Thursday , 29 October 2020

Simplifying Stockholm’s transport ticketing

As ticketing becomes ever more complex, offering an ever-greater range of products and services, many would argue that this complexity has filtered through to the simple act of choosing and paying for their travel. Krister Dackland from Storstockholms Lokaltrafik (SL) tells us about the creation of SL’s new ticketing system, one that aims to put ease of use at its core.

When it comes to digitalisation, we have three key focus areas: traffic information, data analysis and ticketing. Naturally, these three are all linked. You need to have all of them to develop the features that your customers require.

When it comes to ticketing, our aim is to build a system that is easy to understand, easy to use and which provides the customers with multiple ways to buy tickets. There will be a contactless and close loop Storstockholms Lokaltrafik card based on the same standards as the Aston Norma, the bank cards. Then, of course, there will be optical tickets such as QR codes, and since we are EMV standard, our customers can buy using their wallets, or their watch, and so on. There will be different ways to carry tickets as well as different ways to buy tickets.

We are striving to make it as easy as possible to buy tickets and equally easy to validate that ticket. In our new system, we have only one validator – one single reader.

Using EMV standard will bring the advantage of lower implementation costs. Equally, we will only need to buy one validator, not two or three. And naturally, maintenance costs will also be lower. Most important, however, is ease of use, and creating a system that is very much user friendly for the passengers.

The implementation of the new systems is being done in an incremental way. Naturally, the system will evolve over the next two years, gaining features over time. Built on the latest technology, cloud technologies will allow us to adapt it according to the needs of the customers. It’s about building on newer technologies and providing services in a medium that is familiar to the customers.

Phasing out the old and introducing the new

The aim is to start a graceful close down of the old system in 2022. Nonetheless, we will constantly study customer uptake of the services run on the new system. We are investing a lot in our apps, enabling them to act as a travel body. Passengers will be able to buy their tickets, manage their tickets, plan their trips and so on, all from their smartphone.

When it comes to ticketing, the aim is to build a system that is easy to understand, easy to use and which provides customers with multiple ways to buy tickets. As the new system is being implemented, the back-end systems are also being built up. Analysis of data, when and where passengers use their cards, is of great benefit and can be utilised to optimise the product portfolio and apply it in future planning of transport infrastructure.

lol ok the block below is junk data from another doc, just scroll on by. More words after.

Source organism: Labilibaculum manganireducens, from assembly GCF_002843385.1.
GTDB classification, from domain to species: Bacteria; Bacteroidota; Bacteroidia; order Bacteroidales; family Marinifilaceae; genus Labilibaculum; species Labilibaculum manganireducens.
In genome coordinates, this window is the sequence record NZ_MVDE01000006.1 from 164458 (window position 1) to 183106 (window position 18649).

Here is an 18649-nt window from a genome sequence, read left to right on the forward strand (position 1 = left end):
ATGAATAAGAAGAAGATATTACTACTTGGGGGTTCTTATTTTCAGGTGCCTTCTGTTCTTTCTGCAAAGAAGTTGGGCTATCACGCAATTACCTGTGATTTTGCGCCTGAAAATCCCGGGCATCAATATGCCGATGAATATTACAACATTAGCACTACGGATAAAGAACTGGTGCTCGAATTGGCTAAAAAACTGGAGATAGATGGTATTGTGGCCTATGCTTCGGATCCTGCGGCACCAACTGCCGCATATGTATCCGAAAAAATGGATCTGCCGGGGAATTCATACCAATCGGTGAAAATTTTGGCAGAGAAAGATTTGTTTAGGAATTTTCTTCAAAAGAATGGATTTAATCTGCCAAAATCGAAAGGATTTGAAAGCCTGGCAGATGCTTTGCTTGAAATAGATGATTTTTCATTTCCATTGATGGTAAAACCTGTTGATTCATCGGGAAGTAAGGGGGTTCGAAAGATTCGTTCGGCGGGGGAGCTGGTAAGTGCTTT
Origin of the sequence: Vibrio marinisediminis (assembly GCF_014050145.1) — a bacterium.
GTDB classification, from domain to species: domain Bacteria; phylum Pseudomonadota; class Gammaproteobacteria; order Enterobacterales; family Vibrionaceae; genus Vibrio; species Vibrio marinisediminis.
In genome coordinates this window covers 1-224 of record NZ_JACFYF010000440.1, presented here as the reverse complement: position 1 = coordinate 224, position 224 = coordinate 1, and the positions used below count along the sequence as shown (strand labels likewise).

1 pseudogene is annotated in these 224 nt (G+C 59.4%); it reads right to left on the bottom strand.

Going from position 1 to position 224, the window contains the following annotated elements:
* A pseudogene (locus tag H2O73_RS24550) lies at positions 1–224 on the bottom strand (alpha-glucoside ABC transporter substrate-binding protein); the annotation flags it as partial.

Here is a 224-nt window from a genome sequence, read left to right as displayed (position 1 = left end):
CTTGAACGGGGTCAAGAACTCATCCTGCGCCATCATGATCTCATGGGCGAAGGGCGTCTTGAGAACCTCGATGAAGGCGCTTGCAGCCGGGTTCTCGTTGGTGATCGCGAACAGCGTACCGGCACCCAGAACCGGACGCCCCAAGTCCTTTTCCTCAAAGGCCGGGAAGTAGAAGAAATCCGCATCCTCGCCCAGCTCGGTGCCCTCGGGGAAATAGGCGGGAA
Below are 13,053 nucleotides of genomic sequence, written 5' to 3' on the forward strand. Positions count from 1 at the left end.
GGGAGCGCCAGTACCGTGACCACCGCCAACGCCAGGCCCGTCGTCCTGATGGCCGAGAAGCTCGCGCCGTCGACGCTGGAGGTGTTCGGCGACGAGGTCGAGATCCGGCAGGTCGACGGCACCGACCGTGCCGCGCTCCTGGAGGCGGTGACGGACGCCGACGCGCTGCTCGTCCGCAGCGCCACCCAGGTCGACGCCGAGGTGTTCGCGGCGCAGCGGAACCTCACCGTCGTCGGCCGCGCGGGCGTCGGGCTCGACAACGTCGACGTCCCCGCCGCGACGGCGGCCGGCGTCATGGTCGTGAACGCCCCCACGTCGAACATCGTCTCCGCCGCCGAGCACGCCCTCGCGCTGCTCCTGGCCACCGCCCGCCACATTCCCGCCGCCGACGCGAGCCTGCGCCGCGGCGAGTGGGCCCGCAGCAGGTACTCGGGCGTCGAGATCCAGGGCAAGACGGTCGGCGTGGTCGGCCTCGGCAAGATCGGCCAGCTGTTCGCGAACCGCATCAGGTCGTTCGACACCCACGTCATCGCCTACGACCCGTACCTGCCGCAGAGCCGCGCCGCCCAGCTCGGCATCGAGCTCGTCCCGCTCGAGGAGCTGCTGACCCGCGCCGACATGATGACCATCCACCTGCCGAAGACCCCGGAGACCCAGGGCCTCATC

Notably, a solution that is flexible is being introduced. In theory, we could even sell other tickets as well, or provide combination tickets. There can also be products that are only live at the weekend. We could look at combining aspects – a football game in Stockholm with travel to and from the stadium, or perhaps with a museum within our portfolio. There are so many possibilities.

Right now, however, the focus is on trying out the system; seeing that it really works before more complicated products are added. While building the ability, we have also allowed other commercial players to resell our tickets. One is a bus company, and one a collaboration between the regions in the middle of Sweden. This is an enabler for Mobility-as-a-Service.

Integrating MaaS into ticketing

When it comes to Mobility-as-a- Service, it’s not about the technology, it’s about the business model. How do we earn money in a business that is, for instance, famous for taxis? MaaS poses the problem of how to split the revenue between the different parties and whether it’s truly worthwhile for public transport companies or private companies. Here we need to make it as easy as possible to buy tickets and equally easy to validate that ticket.

Solving our mobility problems

It is important to solve our mobility problems somehow, because city populations are still continuing to grow. You cannot have a car. It’s not about pollution – it’s about congestion. We need to find smarter, more efficient ways to move people. Perhaps there’s even an argument for finding ways to lessen people’s need to travel, particularly around peak times. Commuters for instance, could use digital technologies to work from home, or even work from an office closer to their home. However, there will always be times when you need to meet people, when you need to travel – and this is where we need to find the answers. It is encouraging to see some progress is being made. In Stockholm, there are people who have purposely given up the private car, use public transport instead and simply hire a car when they can’t travel by any other mode. Cities everywhere are facing very similar changes with their own kind of intricacies and subtleties. Every major city faces these challenges, and each of us has to go about solving them in our own way.

Dr. Krister Dackland is CIO at Stockholm Public
Transport (SL). Before entering the position at SL,
Krister was CIO at TDC Nordic. He holds patents in
the mobile messaging area.

 

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